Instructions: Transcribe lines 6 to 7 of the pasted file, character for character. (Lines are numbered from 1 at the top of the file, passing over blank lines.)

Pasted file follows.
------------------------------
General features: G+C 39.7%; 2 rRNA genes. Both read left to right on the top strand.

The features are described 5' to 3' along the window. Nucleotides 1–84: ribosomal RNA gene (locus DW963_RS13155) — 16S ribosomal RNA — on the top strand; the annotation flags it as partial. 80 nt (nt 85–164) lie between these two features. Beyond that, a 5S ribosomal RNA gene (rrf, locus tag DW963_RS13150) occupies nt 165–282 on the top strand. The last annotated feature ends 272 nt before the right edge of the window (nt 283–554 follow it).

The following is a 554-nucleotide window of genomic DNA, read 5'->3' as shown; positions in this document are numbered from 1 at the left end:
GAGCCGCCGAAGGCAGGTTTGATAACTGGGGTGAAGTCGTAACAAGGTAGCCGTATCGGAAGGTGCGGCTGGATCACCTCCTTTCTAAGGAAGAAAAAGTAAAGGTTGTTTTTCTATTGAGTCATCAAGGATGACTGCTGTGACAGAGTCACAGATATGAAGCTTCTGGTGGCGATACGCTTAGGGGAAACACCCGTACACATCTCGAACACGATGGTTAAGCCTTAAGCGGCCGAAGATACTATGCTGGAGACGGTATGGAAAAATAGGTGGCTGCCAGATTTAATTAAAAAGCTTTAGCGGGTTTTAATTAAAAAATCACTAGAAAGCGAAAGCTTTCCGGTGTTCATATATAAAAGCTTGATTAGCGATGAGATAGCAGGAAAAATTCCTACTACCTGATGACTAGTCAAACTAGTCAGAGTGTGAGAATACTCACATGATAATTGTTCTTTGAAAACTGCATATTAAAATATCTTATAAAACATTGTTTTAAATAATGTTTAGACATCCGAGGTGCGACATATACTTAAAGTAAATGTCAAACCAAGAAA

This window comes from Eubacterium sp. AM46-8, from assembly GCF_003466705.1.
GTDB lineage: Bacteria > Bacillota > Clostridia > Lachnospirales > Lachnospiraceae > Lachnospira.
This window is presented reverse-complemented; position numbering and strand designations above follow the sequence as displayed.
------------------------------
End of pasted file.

GTDB lineage: Bacteria > Bacillota > Clostridia > Lachnospirales > Lachnospiraceae > Lachnospira.
This window is presented reverse-complemented; position numbering and strand designations above follow the sequence as displayed.